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From the Mouth of Moores


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From his box on the Qualcomm Stadium press level, John Moores looks down on a batting cage surrounded by members of the team he purchased late in 1994. Since baseball rosters are a study in flux, the players Moores is scrutinizing on this particular afternoon are several generations removed from the ones he and then-partner Larry Lucchino inherited from the chaos created by previous owner Tom Werner.

Once the transfer was made, Moores and Lucchino christened their chattel “The New Padres” and—through a monster trade (which brought Steve Finley and Ken Caminiti to town) plus a public relations blitz—quickly brought substance to that description.

Nine years later, the term “new” Padres has a new meaning. Hardly a day passes without someone new checking into the dugout. In what was foreseen as a transitional year—with the team upgrading its talent in anticipation of the move into a stunning new ballpark next spring—these Padres instead have been hammered by injuries, betrayed by an overabundance of inexperience and, by July, were on pace to lose a record number of games.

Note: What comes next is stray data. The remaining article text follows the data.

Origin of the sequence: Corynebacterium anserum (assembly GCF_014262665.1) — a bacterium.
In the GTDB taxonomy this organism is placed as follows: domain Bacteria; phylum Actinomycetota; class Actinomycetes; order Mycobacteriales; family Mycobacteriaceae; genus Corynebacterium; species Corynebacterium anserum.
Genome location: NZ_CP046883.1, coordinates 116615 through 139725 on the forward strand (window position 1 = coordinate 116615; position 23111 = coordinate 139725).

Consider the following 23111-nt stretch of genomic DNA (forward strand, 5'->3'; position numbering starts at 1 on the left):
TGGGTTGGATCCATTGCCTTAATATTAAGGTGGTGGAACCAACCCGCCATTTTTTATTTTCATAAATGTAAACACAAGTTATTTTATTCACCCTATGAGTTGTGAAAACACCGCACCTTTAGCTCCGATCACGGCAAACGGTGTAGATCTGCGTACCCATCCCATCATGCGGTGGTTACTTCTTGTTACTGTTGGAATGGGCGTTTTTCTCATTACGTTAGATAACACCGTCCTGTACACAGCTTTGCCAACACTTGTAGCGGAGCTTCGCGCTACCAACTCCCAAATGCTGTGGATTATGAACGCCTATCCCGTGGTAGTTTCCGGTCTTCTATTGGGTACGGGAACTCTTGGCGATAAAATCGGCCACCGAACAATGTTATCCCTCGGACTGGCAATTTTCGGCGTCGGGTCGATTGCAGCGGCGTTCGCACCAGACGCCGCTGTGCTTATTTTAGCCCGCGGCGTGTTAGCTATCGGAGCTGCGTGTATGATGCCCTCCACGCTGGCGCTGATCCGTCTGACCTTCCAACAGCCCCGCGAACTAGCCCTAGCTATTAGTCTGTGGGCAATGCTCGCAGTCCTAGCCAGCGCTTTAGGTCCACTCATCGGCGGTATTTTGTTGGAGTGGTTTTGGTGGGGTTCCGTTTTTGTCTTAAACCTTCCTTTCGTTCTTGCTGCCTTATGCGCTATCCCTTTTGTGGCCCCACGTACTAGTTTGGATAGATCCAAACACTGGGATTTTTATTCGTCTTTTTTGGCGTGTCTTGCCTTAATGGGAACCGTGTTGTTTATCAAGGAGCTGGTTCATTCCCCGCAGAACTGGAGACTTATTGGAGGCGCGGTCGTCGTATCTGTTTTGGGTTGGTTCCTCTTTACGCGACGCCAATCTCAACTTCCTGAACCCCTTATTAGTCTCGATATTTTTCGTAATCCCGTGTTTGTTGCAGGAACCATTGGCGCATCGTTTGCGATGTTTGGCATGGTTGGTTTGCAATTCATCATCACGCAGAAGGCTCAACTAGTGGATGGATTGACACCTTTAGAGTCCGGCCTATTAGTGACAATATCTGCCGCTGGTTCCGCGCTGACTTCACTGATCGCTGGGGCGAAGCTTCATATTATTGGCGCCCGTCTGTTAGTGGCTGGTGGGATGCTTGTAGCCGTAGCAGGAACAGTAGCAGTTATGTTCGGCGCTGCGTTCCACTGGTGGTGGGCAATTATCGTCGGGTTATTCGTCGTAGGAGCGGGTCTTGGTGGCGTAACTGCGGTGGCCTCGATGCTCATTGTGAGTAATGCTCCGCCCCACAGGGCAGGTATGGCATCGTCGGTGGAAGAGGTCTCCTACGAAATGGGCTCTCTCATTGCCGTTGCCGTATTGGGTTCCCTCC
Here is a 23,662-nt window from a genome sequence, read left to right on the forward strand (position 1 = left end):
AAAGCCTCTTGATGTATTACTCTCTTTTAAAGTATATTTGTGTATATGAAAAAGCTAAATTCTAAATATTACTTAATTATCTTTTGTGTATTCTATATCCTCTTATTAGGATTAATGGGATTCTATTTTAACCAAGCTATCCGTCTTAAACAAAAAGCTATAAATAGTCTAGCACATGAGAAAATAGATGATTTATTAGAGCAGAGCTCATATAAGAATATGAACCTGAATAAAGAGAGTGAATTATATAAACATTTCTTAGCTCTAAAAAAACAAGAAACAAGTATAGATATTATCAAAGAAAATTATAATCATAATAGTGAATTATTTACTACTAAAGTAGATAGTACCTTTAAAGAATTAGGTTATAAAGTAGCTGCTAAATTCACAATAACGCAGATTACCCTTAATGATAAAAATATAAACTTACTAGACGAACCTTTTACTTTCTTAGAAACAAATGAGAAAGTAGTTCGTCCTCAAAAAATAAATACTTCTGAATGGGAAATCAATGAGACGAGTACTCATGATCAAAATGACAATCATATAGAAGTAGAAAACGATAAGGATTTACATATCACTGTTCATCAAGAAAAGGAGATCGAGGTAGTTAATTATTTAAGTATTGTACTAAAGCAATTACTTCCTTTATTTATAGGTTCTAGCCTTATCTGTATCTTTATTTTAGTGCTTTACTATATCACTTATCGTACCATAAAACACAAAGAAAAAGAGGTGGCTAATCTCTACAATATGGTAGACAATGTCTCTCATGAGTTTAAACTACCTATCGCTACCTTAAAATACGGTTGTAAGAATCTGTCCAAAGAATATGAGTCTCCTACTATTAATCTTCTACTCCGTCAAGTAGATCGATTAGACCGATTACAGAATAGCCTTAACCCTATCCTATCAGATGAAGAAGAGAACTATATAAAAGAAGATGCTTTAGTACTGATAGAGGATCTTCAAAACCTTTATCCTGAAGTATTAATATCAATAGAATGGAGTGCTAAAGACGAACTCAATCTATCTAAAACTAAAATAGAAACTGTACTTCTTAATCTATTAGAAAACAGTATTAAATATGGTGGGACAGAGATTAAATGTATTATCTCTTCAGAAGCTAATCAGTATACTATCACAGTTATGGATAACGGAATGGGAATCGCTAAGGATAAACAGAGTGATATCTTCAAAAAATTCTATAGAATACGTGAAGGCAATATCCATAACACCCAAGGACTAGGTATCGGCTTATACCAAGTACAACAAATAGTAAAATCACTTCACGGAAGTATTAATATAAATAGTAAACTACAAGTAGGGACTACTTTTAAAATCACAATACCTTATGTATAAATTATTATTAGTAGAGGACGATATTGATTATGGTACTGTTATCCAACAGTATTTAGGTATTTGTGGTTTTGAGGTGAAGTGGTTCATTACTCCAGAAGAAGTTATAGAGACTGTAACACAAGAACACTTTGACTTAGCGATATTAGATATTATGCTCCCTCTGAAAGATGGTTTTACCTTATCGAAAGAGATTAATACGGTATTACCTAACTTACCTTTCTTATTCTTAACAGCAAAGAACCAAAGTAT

“I don’t get it,” Moores says. “I mean, ostensibly I understand what’s going on, because we have a huge amount of our payroll enjoying the game from their seats. [Injured stars Phil Nevin and Trevor Hoffman have been sidelined this season.] That notwithstanding, it’s still a mystery as to why we aren’t playing better than we are.

“We’ve had losing streaks before, even in very good years, and you just kind of shrug it off. This is the first time it’s ever gotten to me. I see a fair amount of talent on the field, some that other clubs would be licking their chops over. Yet somehow it’s just not coming together.”

The customers have noticed. Predictably, there’s been increasing focus on general manager Kevin Towers and field manager Bruce Bochy. The level of criticism ratchets up with each dismaying performance, but if Moores hears it, he remains unmoved.

“I like Towers and Bochy,” he says. “Both have a long record of achievement relative to their peers. The last thing I want to do is make a bad situation worse by doing something that’s really just a gesture. I don’t see why, when we’re in a trough, we’d want to give up an asset.”
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